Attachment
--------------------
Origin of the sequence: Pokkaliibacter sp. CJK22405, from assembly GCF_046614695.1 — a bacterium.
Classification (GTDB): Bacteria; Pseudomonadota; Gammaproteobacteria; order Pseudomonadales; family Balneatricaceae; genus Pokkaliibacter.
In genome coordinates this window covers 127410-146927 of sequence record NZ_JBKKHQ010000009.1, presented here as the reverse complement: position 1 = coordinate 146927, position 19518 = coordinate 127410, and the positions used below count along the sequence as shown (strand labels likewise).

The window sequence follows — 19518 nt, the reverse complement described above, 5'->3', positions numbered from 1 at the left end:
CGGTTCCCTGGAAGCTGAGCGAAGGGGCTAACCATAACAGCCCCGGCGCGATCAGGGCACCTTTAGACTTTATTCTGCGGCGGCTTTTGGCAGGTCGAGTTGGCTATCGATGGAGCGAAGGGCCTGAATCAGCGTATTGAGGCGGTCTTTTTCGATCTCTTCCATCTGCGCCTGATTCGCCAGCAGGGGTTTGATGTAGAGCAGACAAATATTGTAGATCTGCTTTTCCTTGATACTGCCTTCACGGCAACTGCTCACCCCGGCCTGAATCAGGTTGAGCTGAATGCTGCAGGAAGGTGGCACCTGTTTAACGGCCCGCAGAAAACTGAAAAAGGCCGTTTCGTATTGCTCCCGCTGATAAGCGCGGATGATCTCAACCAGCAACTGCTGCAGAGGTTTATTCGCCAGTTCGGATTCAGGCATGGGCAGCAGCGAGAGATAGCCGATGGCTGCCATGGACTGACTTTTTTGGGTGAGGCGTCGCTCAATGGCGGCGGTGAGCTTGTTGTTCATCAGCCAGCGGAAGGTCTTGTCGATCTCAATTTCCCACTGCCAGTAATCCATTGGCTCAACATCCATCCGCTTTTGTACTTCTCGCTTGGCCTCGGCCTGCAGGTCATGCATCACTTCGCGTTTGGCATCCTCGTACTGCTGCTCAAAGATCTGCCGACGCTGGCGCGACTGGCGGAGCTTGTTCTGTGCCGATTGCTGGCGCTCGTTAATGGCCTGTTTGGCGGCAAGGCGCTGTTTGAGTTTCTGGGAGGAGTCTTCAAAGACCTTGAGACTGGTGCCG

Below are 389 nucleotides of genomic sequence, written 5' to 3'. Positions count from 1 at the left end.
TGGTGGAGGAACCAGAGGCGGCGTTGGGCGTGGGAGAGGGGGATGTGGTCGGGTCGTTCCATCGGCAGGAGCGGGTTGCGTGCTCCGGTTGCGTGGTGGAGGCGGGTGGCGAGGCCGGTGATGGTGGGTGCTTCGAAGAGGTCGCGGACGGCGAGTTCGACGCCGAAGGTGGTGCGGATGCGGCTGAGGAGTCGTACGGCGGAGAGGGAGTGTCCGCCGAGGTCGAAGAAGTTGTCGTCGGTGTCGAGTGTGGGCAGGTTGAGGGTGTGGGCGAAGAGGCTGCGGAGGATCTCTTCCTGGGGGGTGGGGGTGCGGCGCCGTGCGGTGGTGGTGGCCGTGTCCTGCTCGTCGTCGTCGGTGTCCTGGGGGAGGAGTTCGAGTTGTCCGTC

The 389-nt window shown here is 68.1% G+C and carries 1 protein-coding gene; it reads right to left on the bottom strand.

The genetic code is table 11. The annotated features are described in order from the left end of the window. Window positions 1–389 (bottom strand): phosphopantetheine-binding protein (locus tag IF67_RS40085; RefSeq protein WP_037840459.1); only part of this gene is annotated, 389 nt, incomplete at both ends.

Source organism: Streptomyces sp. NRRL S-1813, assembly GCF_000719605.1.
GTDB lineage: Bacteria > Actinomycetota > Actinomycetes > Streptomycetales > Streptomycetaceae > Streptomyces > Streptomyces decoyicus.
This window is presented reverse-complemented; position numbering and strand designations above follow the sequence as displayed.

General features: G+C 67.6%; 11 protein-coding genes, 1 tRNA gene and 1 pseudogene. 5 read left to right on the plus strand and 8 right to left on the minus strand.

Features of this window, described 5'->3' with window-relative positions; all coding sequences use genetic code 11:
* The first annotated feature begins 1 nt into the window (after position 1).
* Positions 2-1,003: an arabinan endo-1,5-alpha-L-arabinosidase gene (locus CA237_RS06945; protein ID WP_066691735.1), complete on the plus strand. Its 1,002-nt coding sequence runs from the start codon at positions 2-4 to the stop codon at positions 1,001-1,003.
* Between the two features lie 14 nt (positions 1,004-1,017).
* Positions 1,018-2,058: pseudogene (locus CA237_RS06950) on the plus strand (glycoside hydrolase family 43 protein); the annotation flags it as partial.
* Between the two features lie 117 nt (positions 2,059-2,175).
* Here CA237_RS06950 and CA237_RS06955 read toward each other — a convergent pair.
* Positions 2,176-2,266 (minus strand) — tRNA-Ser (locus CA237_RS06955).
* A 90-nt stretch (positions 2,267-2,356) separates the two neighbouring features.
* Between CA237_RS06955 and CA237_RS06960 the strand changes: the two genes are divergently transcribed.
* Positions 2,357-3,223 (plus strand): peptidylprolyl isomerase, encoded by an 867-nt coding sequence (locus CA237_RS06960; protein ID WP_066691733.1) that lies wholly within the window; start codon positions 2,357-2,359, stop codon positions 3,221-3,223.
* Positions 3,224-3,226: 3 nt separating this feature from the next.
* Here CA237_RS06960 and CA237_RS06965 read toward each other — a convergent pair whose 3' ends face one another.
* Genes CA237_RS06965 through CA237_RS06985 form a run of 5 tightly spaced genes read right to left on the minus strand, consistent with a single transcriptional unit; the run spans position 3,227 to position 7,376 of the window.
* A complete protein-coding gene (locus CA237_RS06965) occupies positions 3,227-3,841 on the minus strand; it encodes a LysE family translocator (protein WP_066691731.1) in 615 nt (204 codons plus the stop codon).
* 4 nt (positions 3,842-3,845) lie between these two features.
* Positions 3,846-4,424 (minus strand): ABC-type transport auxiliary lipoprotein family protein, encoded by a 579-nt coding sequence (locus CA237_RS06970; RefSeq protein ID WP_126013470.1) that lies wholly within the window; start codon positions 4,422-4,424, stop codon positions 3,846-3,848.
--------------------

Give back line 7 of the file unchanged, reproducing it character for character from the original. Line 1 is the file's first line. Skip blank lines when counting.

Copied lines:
TGGTGGAGGAACCAGAGGCGGCGTTGGGCGTGGGAGAGGGGGATGTGGTCGGGTCGTTCCATCGGCAGGAGCGGGTTGCGTGCTCCGGTTGCGTGGTGGAGGCGGGTGGCGAGGCCGGTGATGGTGGGTGCTTCGAAGAGGTCGCGGACGGCGAGTTCGACGCCGAAGGTGGTGCGGATGCGGCTGAGGAGTCGTACGGCGGAGAGGGAGTGTCCGCCGAGGTCGAAGAAGTTGTCGTCGGTGTCGAGTGTGGGCAGGTTGAGGGTGTGGGCGAAGAGGCTGCGGAGGATCTCTTCCTGGGGGGTGGGGGTGCGGCGCCGTGCGGTGGTGGTGGCCGTGTCCTGCTCGTCGTCGTCGGTGTCCTGGGGGAGGAGTTCGAGTTGTCCGTC